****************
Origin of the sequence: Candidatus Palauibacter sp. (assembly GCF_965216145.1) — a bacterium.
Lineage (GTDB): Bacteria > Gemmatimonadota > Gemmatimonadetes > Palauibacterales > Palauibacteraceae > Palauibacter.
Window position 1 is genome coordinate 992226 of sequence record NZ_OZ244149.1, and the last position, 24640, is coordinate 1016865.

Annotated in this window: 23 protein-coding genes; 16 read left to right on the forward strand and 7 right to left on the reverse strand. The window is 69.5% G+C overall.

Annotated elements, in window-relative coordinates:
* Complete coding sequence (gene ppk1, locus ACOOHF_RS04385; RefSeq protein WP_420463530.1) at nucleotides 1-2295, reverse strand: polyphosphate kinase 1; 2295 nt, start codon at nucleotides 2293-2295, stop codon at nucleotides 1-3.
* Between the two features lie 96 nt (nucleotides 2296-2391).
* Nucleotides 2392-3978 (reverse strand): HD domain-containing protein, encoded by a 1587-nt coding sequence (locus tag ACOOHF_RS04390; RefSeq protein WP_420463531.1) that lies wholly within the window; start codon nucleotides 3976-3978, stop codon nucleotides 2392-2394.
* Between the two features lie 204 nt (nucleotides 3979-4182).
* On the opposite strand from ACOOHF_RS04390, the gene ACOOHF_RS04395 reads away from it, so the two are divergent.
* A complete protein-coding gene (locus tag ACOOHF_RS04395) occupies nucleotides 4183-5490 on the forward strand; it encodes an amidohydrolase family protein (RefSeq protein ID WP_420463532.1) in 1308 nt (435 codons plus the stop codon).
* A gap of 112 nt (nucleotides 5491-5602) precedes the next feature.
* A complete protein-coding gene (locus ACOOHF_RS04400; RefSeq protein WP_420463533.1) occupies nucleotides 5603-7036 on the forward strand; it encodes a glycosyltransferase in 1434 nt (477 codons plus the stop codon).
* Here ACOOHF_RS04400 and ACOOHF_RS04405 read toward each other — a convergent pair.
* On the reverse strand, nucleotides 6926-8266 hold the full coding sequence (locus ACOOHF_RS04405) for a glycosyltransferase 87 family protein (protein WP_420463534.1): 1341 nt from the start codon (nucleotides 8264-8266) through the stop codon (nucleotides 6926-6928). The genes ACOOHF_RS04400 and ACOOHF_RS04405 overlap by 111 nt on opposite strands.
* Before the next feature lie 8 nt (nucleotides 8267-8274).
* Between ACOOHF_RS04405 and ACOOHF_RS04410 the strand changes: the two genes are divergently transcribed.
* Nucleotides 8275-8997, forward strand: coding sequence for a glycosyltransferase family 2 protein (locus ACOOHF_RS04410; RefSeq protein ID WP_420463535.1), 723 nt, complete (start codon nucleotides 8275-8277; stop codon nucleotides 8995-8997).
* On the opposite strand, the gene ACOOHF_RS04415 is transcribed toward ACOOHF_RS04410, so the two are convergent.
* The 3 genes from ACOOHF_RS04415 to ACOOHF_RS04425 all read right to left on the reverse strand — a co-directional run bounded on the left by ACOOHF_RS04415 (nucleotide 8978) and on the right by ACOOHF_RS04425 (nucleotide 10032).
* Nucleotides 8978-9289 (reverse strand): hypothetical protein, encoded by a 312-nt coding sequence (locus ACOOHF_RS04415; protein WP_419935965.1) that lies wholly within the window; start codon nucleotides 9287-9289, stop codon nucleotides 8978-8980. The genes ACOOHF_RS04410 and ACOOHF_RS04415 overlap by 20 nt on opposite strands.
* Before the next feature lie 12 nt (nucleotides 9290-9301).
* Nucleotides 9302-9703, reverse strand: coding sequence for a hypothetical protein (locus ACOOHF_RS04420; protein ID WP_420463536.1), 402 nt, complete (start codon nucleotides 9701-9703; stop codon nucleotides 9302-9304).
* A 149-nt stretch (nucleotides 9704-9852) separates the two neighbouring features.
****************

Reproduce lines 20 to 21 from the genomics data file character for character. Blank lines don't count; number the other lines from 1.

* The 3 genes from ACOOHF_RS04415 to ACOOHF_RS04425 all read right to left on the reverse strand — a co-directional run bounded on the left by ACOOHF_RS04415 (nucleotide 8978) and on the right by ACOOHF_RS04425 (nucleotide 10032).
* Nucleotides 8978-9289 (reverse strand): hypothetical protein, encoded by a 312-nt coding sequence (locus ACOOHF_RS04415; protein WP_419935965.1) that lies wholly within the window; start codon nucleotides 9287-9289, stop codon nucleotides 8978-8980. The genes ACOOHF_RS04410 and ACOOHF_RS04415 overlap by 20 nt on opposite strands.